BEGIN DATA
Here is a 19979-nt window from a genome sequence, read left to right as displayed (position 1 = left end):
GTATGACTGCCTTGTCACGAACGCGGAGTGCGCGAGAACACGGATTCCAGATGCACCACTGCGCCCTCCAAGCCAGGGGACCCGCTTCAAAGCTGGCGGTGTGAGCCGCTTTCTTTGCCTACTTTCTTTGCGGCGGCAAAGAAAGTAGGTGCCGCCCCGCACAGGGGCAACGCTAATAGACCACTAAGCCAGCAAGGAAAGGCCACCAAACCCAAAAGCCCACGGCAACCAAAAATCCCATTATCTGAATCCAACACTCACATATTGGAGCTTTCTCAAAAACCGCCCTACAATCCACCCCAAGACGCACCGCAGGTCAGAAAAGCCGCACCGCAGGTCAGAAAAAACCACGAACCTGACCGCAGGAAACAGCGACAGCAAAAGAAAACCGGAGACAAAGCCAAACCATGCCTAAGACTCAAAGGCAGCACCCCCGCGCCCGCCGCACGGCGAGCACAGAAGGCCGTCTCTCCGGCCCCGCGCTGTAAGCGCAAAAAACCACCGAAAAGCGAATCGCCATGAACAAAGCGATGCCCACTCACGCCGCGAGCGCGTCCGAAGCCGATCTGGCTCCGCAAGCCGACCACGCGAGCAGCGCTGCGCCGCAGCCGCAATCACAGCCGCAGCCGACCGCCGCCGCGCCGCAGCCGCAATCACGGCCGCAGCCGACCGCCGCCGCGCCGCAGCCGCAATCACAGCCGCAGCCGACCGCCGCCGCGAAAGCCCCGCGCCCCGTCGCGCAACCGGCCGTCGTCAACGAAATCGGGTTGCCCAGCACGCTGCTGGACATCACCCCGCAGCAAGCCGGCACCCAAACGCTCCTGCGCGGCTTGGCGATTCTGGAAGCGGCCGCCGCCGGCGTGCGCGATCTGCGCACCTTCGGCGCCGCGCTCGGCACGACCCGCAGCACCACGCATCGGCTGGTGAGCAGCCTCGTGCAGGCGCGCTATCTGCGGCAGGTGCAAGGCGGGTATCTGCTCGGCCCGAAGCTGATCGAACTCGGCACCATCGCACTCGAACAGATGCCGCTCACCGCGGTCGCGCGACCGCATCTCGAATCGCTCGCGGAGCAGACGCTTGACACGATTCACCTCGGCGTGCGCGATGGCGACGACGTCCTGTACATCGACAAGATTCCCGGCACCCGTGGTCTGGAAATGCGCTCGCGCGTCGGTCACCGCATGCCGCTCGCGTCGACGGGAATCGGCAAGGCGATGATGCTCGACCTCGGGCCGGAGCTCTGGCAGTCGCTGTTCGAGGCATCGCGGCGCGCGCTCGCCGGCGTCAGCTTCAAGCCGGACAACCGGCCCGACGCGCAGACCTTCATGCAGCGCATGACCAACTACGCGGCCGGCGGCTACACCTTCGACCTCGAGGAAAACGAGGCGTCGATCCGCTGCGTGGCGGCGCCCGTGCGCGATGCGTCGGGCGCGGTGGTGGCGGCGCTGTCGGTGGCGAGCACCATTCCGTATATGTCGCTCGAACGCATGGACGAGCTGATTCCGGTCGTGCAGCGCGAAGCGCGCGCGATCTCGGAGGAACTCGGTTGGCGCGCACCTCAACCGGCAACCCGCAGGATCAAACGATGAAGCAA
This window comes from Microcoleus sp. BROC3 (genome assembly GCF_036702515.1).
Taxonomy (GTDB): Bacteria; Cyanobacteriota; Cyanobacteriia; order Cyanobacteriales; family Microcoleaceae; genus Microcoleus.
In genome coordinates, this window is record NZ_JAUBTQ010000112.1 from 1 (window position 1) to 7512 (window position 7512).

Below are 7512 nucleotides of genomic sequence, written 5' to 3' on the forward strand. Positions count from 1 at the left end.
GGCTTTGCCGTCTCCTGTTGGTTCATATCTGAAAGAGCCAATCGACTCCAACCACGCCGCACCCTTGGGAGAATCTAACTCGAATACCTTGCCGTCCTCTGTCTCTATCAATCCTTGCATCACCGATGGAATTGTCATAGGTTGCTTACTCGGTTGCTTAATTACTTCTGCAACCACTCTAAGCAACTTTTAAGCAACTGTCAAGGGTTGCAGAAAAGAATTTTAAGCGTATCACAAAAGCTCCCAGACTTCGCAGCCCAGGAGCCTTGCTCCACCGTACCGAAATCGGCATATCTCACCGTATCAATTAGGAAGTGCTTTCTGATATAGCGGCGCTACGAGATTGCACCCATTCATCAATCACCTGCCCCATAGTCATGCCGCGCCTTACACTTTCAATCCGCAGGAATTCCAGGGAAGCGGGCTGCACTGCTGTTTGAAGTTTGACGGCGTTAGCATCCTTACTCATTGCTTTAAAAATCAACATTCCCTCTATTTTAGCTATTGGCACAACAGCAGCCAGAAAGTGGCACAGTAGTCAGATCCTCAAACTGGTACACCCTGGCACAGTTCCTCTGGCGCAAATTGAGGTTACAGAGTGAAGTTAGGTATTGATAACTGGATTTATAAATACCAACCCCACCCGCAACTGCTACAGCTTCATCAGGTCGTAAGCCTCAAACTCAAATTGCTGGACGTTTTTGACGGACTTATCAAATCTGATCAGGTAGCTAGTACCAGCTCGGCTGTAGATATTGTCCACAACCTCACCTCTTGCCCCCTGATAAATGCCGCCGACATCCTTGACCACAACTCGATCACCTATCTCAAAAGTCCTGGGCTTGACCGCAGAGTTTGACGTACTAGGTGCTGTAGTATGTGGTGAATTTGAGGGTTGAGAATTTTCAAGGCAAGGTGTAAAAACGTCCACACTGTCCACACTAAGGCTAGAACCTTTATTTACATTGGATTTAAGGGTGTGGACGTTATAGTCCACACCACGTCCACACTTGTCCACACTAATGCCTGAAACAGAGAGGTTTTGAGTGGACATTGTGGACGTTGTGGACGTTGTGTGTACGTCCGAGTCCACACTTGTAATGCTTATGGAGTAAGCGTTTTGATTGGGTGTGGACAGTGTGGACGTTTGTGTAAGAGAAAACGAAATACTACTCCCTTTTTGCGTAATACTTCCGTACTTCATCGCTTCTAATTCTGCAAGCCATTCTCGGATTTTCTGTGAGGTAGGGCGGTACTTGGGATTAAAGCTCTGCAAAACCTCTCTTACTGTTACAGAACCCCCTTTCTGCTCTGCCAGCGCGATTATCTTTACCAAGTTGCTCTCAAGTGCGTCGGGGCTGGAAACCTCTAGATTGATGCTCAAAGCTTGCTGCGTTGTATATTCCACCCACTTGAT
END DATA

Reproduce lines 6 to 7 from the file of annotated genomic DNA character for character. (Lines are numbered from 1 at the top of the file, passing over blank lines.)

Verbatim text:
Below are 7512 nucleotides of genomic sequence, written 5' to 3' on the forward strand. Positions count from 1 at the left end.
GGCTTTGCCGTCTCCTGTTGGTTCATATCTGAAAGAGCCAATCGACTCCAACCACGCCGCACCCTTGGGAGAATCTAACTCGAATACCTTGCCGTCCTCTGTCTCTATCAATCCTTGCATCACCGATGGAATTGTCATAGGTTGCTTACTCGGTTGCTTAATTACTTCTGCAACCACTCTAAGCAACTTTTAAGCAACTGTCAAGGGTTGCAGAAAAGAATTTTAAGCGTATCACAAAAGCTCCCAGACTTCGCAGCCCAGGAGCCTTGCTCCACCGTACCGAAATCGGCATATCTCACCGTATCAATTAGGAAGTGCTTTCTGATATAGCGGCGCTACGAGATTGCACCCATTCATCAATCACCTGCCCCATAGTCATGCCGCGCCTTACACTTTCAATCCGCAGGAATTCCAGGGAAGCGGGCTGCACTGCTGTTTGAAGTTTGACGGCGTTAGCATCCTTACTCATTGCTTTAAAAATCAACATTCCCTCTATTTTAGCTATTGGCACAACAGCAGCCAGAAAGTGGCACAGTAGTCAGATCCTCAAACTGGTACACCCTGGCACAGTTCCTCTGGCGCAAATTGAGGTTACAGAGTGAAGTTAGGTATTGATAACTGGATTTATAAATACCAACCCCACCCGCAACTGCTACAGCTTCATCAGGTCGTAAGCCTCAAACTCAAATTGCTGGACGTTTTTGACGGACTTATCAAATCTGATCAGGTAGCTAGTACCAGCTCGGCTGTAGATATTGTCCACAACCTCACCTCTTGCCCCCTGATAAATGCCGCCGACATCCTTGACCACAACTCGATCACCTATCTCAAAAGTCCTGGGCTTGACCGCAGAGTTTGACGTACTAGGTGCTGTAGTATGTGGTGAATTTGAGGGTTGAGAATTTTCAAGGCAAGGTGTAAAAACGTCCACACTGTCCACACTAAGGCTAGAACCTTTATTTACATTGGATTTAAGGGTGTGGACGTTATAGTCCACACCACGTCCACACTTGTCCACACTAATGCCTGAAACAGAGAGGTTTTGAGTGGACATTGTGGACGTTGTGGACGTTGTGTGTACGTCCGAGTCCACACTTGTAATGCTTATGGAGTAAGCGTTTTGATTGGGTGTGGACAGTGTGGACGTTTGTGTAAGAGAAAACGAAATACTACTCCCTTTTTGCGTAATACTTCCGTACTTCATCGCTTCTAATTCTGCAAGCCATTCTCGGATTTTCTGTGAGGTAGGGCGGTACTTGGGATTAAAGCTCTGCAAAACCTCTCTTACTGTTACAGAACCCCCTTTCTGCTCTGCCAGCGCGATTATCTTTACCAAGTTGCTCTCAAGTGCGTCGGGGCTGGAAACCTCTAGATTGATGCTCAAAGCTTGCTGCGTTGTATATTCCACCCACTTGAT